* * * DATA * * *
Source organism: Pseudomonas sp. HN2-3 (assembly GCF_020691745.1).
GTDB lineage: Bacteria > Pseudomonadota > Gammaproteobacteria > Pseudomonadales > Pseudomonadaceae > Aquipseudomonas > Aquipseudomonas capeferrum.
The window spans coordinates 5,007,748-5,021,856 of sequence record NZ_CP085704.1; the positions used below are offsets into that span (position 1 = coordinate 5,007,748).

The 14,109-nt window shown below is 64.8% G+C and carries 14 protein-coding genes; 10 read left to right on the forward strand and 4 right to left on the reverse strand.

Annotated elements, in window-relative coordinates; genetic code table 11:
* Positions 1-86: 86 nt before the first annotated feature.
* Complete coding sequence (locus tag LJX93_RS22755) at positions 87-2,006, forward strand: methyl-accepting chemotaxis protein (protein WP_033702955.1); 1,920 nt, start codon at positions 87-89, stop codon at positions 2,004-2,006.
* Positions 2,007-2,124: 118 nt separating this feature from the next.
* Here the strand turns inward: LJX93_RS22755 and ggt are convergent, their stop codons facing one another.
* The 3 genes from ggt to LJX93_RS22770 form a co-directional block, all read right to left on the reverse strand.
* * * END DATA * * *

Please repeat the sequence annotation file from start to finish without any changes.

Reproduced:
Source organism: Pseudomonas sp. HN2-3 (assembly GCF_020691745.1).
GTDB lineage: Bacteria > Pseudomonadota > Gammaproteobacteria > Pseudomonadales > Pseudomonadaceae > Aquipseudomonas > Aquipseudomonas capeferrum.
The window spans coordinates 5,007,748-5,021,856 of sequence record NZ_CP085704.1; the positions used below are offsets into that span (position 1 = coordinate 5,007,748).

The 14,109-nt window shown below is 64.8% G+C and carries 14 protein-coding genes; 10 read left to right on the forward strand and 4 right to left on the reverse strand.

Annotated elements, in window-relative coordinates; genetic code table 11:
* Positions 1-86: 86 nt before the first annotated feature.
* Complete coding sequence (locus tag LJX93_RS22755) at positions 87-2,006, forward strand: methyl-accepting chemotaxis protein (protein WP_033702955.1); 1,920 nt, start codon at positions 87-89, stop codon at positions 2,004-2,006.
* Positions 2,007-2,124: 118 nt separating this feature from the next.
* Here the strand turns inward: LJX93_RS22755 and ggt are convergent, their stop codons facing one another.
* The 3 genes from ggt to LJX93_RS22770 form a co-directional block, all read right to left on the reverse strand.